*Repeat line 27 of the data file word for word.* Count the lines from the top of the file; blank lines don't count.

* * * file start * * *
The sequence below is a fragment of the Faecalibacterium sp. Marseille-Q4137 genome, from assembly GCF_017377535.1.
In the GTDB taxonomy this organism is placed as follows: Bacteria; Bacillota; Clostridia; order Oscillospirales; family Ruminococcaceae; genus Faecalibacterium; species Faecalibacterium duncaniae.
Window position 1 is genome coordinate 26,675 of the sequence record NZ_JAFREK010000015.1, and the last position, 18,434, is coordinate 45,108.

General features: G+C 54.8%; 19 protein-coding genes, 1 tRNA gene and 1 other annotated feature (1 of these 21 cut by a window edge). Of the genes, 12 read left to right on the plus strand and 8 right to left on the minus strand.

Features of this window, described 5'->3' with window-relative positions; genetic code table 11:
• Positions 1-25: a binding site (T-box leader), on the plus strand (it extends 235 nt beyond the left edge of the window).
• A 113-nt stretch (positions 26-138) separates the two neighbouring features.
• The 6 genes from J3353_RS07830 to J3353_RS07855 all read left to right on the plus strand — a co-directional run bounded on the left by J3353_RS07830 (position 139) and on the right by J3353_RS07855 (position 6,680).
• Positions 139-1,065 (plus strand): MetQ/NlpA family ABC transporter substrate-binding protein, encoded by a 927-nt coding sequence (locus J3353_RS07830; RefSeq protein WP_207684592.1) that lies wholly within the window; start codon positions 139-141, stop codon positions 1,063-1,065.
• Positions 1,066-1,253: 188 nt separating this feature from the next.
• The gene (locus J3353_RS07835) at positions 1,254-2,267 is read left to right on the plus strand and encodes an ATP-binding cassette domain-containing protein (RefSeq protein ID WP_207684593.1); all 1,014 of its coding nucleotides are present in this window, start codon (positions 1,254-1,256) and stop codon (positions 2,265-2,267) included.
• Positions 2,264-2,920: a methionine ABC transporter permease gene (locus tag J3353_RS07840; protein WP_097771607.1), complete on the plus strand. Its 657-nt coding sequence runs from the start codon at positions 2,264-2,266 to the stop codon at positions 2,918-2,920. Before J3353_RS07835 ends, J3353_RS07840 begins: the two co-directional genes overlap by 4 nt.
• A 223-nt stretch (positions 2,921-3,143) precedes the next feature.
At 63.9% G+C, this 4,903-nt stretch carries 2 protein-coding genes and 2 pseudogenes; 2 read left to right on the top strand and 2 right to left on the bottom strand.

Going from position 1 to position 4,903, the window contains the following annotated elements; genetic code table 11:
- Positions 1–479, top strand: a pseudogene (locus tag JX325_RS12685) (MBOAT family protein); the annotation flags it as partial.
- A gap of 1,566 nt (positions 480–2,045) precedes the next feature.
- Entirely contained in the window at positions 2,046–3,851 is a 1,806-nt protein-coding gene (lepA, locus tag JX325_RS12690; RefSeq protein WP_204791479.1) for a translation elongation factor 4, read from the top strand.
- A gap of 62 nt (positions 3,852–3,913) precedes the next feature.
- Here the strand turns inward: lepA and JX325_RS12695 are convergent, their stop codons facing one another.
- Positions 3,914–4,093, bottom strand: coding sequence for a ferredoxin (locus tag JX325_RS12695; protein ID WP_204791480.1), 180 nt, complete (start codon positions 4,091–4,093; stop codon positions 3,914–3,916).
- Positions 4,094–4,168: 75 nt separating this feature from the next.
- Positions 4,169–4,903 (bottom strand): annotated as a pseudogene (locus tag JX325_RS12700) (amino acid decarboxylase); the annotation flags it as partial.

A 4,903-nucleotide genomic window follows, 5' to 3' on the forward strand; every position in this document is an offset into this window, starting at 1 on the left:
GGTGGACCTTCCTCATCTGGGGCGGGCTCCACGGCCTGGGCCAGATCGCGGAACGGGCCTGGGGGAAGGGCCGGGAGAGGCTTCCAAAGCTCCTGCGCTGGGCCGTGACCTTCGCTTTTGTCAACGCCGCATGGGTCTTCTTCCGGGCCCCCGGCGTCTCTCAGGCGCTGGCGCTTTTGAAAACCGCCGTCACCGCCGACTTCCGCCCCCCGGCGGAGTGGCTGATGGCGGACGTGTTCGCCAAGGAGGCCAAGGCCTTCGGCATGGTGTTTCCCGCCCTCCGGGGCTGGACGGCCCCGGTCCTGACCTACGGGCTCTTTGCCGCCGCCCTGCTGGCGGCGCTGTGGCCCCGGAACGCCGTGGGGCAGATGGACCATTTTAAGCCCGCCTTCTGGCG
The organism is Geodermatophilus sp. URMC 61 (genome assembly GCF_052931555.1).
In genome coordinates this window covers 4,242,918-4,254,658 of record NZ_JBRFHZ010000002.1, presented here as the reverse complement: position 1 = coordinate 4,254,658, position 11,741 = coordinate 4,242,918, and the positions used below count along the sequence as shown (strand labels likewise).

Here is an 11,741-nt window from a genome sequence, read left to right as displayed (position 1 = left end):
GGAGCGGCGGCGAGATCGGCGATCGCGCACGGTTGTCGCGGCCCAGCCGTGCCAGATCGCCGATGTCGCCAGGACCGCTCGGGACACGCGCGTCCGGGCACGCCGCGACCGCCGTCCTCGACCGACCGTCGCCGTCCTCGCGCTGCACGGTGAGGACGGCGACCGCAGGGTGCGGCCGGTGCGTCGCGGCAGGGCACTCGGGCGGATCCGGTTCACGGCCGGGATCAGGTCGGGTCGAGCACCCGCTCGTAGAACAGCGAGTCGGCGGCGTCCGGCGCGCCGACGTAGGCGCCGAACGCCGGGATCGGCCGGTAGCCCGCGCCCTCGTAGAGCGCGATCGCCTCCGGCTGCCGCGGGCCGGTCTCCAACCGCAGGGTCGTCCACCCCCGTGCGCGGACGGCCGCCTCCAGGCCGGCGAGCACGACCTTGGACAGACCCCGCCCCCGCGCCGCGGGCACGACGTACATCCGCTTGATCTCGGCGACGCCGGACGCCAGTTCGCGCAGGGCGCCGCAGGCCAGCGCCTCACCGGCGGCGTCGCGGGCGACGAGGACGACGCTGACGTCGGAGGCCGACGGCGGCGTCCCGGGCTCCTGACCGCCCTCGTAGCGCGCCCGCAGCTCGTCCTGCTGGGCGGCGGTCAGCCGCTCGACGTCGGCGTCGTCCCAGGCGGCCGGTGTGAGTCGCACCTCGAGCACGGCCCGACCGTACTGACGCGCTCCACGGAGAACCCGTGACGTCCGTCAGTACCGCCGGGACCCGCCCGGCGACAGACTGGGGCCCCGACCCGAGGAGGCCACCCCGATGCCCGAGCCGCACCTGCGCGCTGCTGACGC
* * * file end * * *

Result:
In genome coordinates this window covers 4,242,918-4,254,658 of record NZ_JBRFHZ010000002.1, presented here as the reverse complement: position 1 = coordinate 4,254,658, position 11,741 = coordinate 4,242,918, and the positions used below count along the sequence as shown (strand labels likewise).